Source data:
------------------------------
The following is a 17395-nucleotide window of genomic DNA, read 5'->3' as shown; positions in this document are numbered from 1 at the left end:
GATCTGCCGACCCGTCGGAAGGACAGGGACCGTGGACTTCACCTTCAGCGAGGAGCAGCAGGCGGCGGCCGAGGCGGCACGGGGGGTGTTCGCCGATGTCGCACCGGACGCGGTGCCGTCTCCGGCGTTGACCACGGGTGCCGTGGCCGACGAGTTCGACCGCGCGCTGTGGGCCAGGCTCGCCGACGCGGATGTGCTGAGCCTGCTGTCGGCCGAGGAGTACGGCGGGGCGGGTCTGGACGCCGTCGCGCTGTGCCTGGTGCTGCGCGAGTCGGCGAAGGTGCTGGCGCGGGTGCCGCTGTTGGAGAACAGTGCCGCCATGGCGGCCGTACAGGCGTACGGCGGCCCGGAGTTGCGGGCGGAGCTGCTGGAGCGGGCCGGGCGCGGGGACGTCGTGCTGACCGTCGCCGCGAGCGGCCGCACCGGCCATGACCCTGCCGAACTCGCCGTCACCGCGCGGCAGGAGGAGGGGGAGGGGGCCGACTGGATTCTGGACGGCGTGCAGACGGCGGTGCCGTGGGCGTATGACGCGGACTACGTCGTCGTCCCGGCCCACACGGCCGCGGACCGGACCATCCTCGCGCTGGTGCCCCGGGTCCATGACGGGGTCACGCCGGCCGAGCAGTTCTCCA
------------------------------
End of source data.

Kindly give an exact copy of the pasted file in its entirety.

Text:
The following is a 17395-nucleotide window of genomic DNA, read 5'->3' as shown; positions in this document are numbered from 1 at the left end:
GATCTGCCGACCCGTCGGAAGGACAGGGACCGTGGACTTCACCTTCAGCGAGGAGCAGCAGGCGGCGGCCGAGGCGGCACGGGGGGTGTTCGCCGATGTCGCACCGGACGCGGTGCCGTCTCCGGCGTTGACCACGGGTGCCGTGGCCGACGAGTTCGACCGCGCGCTGTGGGCCAGGCTCGCCGACGCGGATGTGCTGAGCCTGCTGTCGGCCGAGGAGTACGGCGGGGCGGGTCTGGACGCCGTCGCGCTGTGCCTGGTGCTGCGCGAGTCGGCGAAGGTGCTGGCGCGGGTGCCGCTGTTGGAGAACAGTGCCGCCATGGCGGCCGTACAGGCGTACGGCGGCCCGGAGTTGCGGGCGGAGCTGCTGGAGCGGGCCGGGCGCGGGGACGTCGTGCTGACCGTCGCCGCGAGCGGCCGCACCGGCCATGACCCTGCCGAACTCGCCGTCACCGCGCGGCAGGAGGAGGGGGAGGGGGCCGACTGGATTCTGGACGGCGTGCAGACGGCGGTGCCGTGGGCGTATGACGCGGACTACGTCGTCGTCCCGGCCCACACGGCCGCGGACCGGACCATCCTCGCGCTGGTGCCCCGGGTCCATGACGGGGTCACGCCGGCCGAGCAGTTCTCCA